Wednesday 30 January 2013

Review -- Teeth by Hannah Moskowitz

Title: Teeth
Author: Hannah Moskowitz
Publisher: Simon Pulse
Publisher: 01 January 2013
Date Read: January 2013
Rating: ★★★★★

Be careful what you believe in.

Rudy’s life is flipped upside-down when his family moves to a remote island in a last attempt to save his sick younger brother. With nothing to do but worry, Rudy sinks deeper and deeper into loneliness and lies awake at night listening to the screams of the ocean beneath his family’s rickety house.

Then he meets Diana, who makes him wonder what he even knows about love, and Teeth, who makes him question what he knows about anything. Rudy can’t remember the last time he felt so connected to someone, but being friends with Teeth is more than a little bit complicated. He soon learns that Teeth has terrible secrets. Violent secrets. Secrets that will force Rudy to choose between his own happiness and his brother’s life.

I didn't really know what to expect from Teeth. Not a clue. I was just going by the cover because look how pretty that looks. And I had heard everyone shout such high praises for Moskowitz but after reading Gone, Gone, Gone, I thought she was just... ok. She's good, yes, but certainly nothing to be so damn excited about.

Never have I been more wrong. And never have I been more happy to be wrong. After reading Teeth, I literally smacked my head on the forehead and went, "Ohhhhh..." It's like the veil was lifted and gone is the false truth I believed in. I finally understand.

What I learned very early on (pg 4) in the novel is that Moskowitz writes so damn beautifully.

We are a groan away from a watery death and, we'll all drown without even waking up, because we're so used to sleeping through unrelenting noise.
It's the kind of beautiful that doesn't even realize it's beautiful because it's too busy not realizing how beautiful it is. It's also very dark and gritty with dry humour that made me cringe because that really wasn't an okay thing to make fun of but dammit I'm chuckling anyway. The writing is raw, simple and had the power to knock the breath out of my lungs and rip my heart out. But it's ok. I mean, it's not like I needed a heart to function. Go ahead andkeep it, Moskowitz.
He would know that without him, nine of us will be as good. Me, without a friend; and the fish, without a brother; and the island, without a story; and Diana, without her something real, we will all be a little but less than we were before we knew him.
Rudy's family hears of legends about magical fish who can cure any sort of illness. Dylan, Rudy's little brother, suffers from cystic fibrosis and they're desperate to try anything. Desperate enough to move to the little lonely island and leave their life behind for a legend. Rudy is an instantly likeable character. He's sixteen and his voice felt so real. His mannerisms, his speech, his thoughts were ones I could so easily relate to. Rudy is a lonely teenager and he always has been, even in the presence of his old friends. He meets Diana, the only other in the island close to his age. He thinks that Diana will fill the void the lack of human contact created. He thinks he will be happier with her around. He thinks they will develop a romance, at the very least a close friendship, because they're of the same age and who knows when they'll get off the island. But it's not with Diana that he finds these things. It's with Teeth, a fish/human/merman/fishboy. Some might not be content with the explanation Moskowitz provides regarding Teeth's origins but like she said in the book, sometimes it's not about the transformation. It's just happened and you just have to accept that because, that's not what the story is about. The story is about the loneliness, friendship, family, sacrifice and above all, love.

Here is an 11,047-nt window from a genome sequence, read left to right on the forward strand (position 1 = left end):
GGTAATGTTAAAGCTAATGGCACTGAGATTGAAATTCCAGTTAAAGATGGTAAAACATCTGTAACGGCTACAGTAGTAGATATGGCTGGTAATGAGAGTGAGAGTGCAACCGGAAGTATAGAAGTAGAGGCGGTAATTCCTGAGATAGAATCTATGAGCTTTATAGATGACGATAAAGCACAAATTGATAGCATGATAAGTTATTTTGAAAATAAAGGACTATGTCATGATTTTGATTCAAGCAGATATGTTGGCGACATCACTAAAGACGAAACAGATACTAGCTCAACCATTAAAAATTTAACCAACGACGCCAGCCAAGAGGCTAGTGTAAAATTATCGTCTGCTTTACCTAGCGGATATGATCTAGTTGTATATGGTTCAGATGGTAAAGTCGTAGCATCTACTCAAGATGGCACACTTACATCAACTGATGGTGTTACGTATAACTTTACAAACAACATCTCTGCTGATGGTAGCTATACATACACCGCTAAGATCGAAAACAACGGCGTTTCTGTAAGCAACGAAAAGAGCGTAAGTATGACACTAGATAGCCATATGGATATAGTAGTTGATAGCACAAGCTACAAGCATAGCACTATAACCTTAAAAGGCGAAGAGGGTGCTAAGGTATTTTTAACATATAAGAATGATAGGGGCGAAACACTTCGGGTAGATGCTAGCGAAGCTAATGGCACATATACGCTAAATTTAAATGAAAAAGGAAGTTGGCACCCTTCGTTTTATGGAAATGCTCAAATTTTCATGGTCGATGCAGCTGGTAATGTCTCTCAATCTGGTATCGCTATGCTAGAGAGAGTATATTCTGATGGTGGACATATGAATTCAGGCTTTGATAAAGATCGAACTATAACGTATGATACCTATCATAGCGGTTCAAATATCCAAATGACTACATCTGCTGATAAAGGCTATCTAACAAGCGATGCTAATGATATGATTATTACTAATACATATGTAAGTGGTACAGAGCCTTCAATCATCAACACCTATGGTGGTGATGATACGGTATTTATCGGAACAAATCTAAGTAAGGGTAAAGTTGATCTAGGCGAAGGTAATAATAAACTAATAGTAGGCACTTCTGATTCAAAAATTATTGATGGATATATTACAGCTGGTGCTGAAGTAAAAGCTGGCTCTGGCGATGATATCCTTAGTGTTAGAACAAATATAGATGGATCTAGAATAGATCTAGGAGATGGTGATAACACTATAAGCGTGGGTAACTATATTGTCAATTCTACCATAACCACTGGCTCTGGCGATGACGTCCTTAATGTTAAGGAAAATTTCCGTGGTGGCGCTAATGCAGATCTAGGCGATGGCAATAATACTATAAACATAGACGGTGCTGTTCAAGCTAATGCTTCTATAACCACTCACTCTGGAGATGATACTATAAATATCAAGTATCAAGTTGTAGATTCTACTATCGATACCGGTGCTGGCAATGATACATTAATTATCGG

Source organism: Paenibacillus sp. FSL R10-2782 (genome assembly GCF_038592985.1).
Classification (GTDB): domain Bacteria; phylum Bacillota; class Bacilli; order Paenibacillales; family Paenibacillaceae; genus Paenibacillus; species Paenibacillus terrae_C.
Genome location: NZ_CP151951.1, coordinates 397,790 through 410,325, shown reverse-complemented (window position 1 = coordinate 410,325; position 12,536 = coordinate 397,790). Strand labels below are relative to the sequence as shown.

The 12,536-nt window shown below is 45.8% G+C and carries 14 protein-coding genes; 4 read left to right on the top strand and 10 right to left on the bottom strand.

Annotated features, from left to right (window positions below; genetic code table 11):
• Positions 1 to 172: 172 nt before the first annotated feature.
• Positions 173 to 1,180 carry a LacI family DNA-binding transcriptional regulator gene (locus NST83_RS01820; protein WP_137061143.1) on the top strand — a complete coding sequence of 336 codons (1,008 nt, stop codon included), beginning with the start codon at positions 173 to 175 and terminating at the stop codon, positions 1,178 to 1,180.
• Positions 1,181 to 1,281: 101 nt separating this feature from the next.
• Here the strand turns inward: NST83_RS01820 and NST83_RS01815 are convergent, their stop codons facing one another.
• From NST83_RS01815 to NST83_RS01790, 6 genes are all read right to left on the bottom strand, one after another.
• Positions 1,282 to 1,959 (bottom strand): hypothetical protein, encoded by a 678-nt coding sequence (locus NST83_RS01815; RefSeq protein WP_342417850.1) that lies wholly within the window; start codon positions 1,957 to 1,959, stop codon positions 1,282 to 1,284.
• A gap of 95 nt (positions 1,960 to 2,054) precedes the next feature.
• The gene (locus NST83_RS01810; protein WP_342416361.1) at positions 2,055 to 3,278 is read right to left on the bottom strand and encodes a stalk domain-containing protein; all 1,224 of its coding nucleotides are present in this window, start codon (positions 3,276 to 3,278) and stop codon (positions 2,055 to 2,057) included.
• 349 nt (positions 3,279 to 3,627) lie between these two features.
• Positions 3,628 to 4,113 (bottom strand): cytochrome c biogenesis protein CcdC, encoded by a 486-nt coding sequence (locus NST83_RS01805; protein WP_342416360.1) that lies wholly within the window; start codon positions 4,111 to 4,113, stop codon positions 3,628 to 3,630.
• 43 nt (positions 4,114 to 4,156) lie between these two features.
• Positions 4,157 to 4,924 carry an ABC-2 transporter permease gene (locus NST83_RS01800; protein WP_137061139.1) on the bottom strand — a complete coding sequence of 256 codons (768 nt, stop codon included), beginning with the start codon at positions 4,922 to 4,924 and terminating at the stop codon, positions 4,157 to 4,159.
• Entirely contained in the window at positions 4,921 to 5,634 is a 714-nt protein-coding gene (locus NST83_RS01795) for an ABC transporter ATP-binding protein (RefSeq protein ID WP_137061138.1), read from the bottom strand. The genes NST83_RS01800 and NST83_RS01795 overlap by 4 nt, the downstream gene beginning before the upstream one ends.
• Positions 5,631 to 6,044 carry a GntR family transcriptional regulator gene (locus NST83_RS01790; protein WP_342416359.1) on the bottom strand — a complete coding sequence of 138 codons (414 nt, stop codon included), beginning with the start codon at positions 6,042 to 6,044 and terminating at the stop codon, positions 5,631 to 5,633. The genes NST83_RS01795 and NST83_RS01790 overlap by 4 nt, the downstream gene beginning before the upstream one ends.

Kudos to Moskowitz for crafting such realistically developed and interesting band of characters. Rudy, I just can't get enough of. His love for his brother, Dylan and his even greater love for his whatever, Teeth. That was the most heartbreaking of all, the relationship between Rudy and Teeth. I wasn't really sure what to make of Teeth at the beginning. He did flirt with Rudy during their first encounter and in my experience, flirty creatures of the fish variety are something to be very wary of. But, like Rudy, I can't believe I used to doubt, even be scared of Teeth. He is one of the sweetest, most loveable, most fucked up character I've ever had the pleasure of reading. His past and predicaments are slowly revealed throughout the novel but it's long before that when I've completely fallen in love for him. I don't know how many times I cried for and because of these characters. Is it too much to ask for these people to exist in reality as my friends?

The romance is so different. Rudy didn't really like Diana. She was just there and so was he. It doesn't sound like a particularly nice incentive to be with someone, because they were there, and it's not at all. They craved human touch and for someone to want to be with them for a change instead of some responsibility they felt they needed to fulfil. They were just so lonely.

There's just so much in this tiny little book with its 246 pages that whatever I say couldn't possibly be enough. Nowhere near enough. You just have to read it for yourself. Please, you need this in your life. Just... read it, okay? Because that fucking fishboy.

Oh, who am I kidding? I would go through all that pain again. I'm a sick masochist that way.

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